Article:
eggs, green onions, and oilAs soon as the rice is cooked heat your wok (or frying pan) on high, as hot as your stove will go.  Add about 1-2 tablespoons oil and half the green onions.  Now, it’s important you use the right kind of oil.  You need a vegetable oil, an avocado oil, canola oil, something like that.  Olive oil has a lower smoke point so it can’t handle the high heat we’re going for.  When the green onions start popping add all the eggs and scramble until cooked.  Don’t overcook them, we still want them soft and slightly squishy.  Take them out of the pan/wok and set them aside.

Add more oil and the rest of the onions.  Add the carrots, frozen peas, and cabbage.  Stir fry (literally just stir as you fry) until the carrots are slightly tender, but not mushy.  This’ll take anywhere from 5 minutes (if you have a wok) to 10 minutes.  Take them out of the wok and again, set aside.

Add a smidgen more oil and, after 30 second or so, add the raw shrimp.  Cook for several minutes (about 3) or until they are completely pink but not overdone.  If they’re totally pink and really curling in a circle they’re probably a little overcooked.  Once they start to show a little pink add the salt and continue to stir frying until pink all the way around.

Add the veggies back in and stir everything together.  Add the rice and eggs and stir and mix until completely combined.  Add all the soy sauce and stir until well-mixed.  It’ll seem like a lot of soy sauce until it’s mixed completely.  Once it is, maybe a minute or two, it’ll even out and be much better.

Serve and get ready for the compliments!

final close up

Link’s Seafood Fried Rice

    • Rock Salt
    • Hylian Rice
    • Hearty Blueshell Snail or any Porgy

Seafood Fried Rice

  • Servings: 4 large servings
  • Difficulty: moderate
  • Print

Fried rice with shrimp, cabbage, carrots, eggs, and peas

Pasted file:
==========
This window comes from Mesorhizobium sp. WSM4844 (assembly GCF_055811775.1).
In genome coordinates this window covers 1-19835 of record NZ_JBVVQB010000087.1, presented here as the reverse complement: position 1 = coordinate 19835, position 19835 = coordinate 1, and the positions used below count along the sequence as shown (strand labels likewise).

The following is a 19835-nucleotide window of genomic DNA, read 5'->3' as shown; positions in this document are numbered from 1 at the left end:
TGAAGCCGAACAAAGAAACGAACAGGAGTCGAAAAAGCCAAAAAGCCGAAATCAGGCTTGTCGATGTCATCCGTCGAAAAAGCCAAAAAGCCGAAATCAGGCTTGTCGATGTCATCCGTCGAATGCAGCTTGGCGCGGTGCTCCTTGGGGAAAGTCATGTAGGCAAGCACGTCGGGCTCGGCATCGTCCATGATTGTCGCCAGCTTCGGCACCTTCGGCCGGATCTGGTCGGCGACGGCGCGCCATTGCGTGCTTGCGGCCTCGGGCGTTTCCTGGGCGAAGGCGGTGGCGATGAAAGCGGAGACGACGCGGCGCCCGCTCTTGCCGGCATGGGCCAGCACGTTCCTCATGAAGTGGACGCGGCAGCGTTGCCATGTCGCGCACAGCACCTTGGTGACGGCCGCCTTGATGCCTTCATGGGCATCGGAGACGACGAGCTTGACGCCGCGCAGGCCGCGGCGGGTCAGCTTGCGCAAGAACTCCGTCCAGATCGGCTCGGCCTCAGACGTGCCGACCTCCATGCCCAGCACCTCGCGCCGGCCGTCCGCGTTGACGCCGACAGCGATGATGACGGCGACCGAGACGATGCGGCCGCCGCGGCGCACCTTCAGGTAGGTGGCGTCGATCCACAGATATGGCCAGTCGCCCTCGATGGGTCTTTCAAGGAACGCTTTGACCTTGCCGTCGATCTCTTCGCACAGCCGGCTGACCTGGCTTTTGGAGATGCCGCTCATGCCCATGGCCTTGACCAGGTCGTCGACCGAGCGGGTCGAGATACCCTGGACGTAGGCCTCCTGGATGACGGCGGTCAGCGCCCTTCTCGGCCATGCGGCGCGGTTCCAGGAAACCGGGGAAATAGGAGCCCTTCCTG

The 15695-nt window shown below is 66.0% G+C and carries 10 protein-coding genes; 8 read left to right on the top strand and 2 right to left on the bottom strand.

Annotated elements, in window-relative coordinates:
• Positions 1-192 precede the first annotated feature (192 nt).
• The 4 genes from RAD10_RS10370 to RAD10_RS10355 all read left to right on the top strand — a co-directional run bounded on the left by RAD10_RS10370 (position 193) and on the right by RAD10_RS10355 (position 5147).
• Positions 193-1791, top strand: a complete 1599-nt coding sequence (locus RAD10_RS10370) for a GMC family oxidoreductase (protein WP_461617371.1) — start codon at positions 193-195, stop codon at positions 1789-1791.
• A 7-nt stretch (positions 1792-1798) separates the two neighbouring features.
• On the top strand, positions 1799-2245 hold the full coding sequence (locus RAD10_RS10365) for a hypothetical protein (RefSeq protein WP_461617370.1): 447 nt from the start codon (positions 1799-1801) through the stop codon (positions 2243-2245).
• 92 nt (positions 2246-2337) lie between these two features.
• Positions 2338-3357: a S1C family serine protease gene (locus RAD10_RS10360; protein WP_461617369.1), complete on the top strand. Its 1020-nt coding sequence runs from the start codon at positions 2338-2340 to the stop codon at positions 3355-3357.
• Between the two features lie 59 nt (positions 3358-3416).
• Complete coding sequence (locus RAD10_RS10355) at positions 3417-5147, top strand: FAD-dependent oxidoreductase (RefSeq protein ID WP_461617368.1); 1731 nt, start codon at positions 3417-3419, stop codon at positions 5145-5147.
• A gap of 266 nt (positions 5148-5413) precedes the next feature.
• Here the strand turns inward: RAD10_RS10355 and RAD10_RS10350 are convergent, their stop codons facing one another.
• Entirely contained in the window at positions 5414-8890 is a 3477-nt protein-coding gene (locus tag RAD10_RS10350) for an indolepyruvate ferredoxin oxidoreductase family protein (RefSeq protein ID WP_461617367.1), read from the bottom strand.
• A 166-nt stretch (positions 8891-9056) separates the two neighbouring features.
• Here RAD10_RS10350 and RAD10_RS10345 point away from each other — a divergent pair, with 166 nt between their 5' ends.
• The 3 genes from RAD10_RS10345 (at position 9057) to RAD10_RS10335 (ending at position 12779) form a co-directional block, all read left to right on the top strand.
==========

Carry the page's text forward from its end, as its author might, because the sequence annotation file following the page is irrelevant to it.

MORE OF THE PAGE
Ingredients

  • 1.25 cups calrose (or other sushi) rice
  • water to cook rice
  • 3 eggs
  • 2 carrots
  • 1/3 head of cabbage
  • 1 bunch green onions
  • 1 cup frozen peas
  • 15-20 raw shrimp, tail on, deveined
  • 1 teaspoon salt
  • 3 or so tablespoons vegetable or canola oil
  • 1/2 cup soy sauce

Directions

  1. Rinse the rice several times in water. Level the rice, place your forefinger gently on top of the rice, and add water until the level is up to your first knuckle. Cook in a rice cooker until done.
  2. While the rice is cooking prepare the other ingredients. Measure out the peas and leave them frozen. Wash the carrots, green onions, and cabbage.
  3. Slice and chop the carrots into large bite-size pieces. Peel the outer leaves off the cabbage and cut off the top third. Slice that third into strips, turn the strips, and chop into small squares. Cut the green onions into inch long pieces.
  4. Ensure the shrimp has been thawed properly. They should be thawed in the fridge overnight in a sealed bag. Rinse the shrimp gently under cold water. Remove the tails by placing the edge of your knife along the tail, right up to where the tail meets the shell inside. Pull gently but firmly to remove the entire shrimp from the shell. Place all the shrimp in a bowl.
  5. As soon as the rice is cooked heat your wok (or frying pan) on high, as hot as your stove will go.  Add about 1-2 tablespoons oil and half the green onions. When the green onions start popping add all the eggs and scramble until cooked.  Don’t overcook them, we still want them soft and slightly squishy.  Take them out of the pan/wok and set them aside.
  6. Add more oil and the rest of the onions. Add the carrots, frozen peas, and cabbage.  Stir fry (literally just stir as you fry) until the carrots are slightly tender.  This will take anywhere from 5 minutes to 10 minutes.  Take them out of the wok and again, set aside.
  7. Add more oil and, after 30 second or so, add the raw shrimp.  Cook for several minutes (about 3) or until they are completely pink but not overdone.  If they’re totally pink and really curling in a circle they’re probably a little overcooked.  Once they start to show a little pink add the salt and continue stir frying until pink all the way around.
  8. Add the veggies back in and stir everything together.  Add the rice and eggs and stir and mix until completely combined.  Add all the soy sauce and stir until well-mixed. Serve and enjoy!

11 thoughts on “Seafood Fried Rice

  1. I grew up in Hawaii and this is right down my alley with the kind of food I grew up with, lots of Korean and Japanese influences in the cuisine there. Nothing like it in So-Cal, but plenty of pretenders. Also, my health has been poor recently so I’m supposed to eat more fish and OMG GET IN MY MOUTH THIS LOOKS SO DELICIOUS! Hahaha I’m showing it to my family tonight.

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    1. Hawaii is SO hot. But really pretty! That’s cool you grew up there. I know I’m super delayed but I hope you made it and I hope you liked it! PS-it was super delicious and I’ve made it again already

      Liked by 1 person

    1. I think I was incredibly lucky. My mom’s food is killer and I’m getting a lot better at making it. One day maybe I’ll be brave enough to tackle something deep fried.

      Like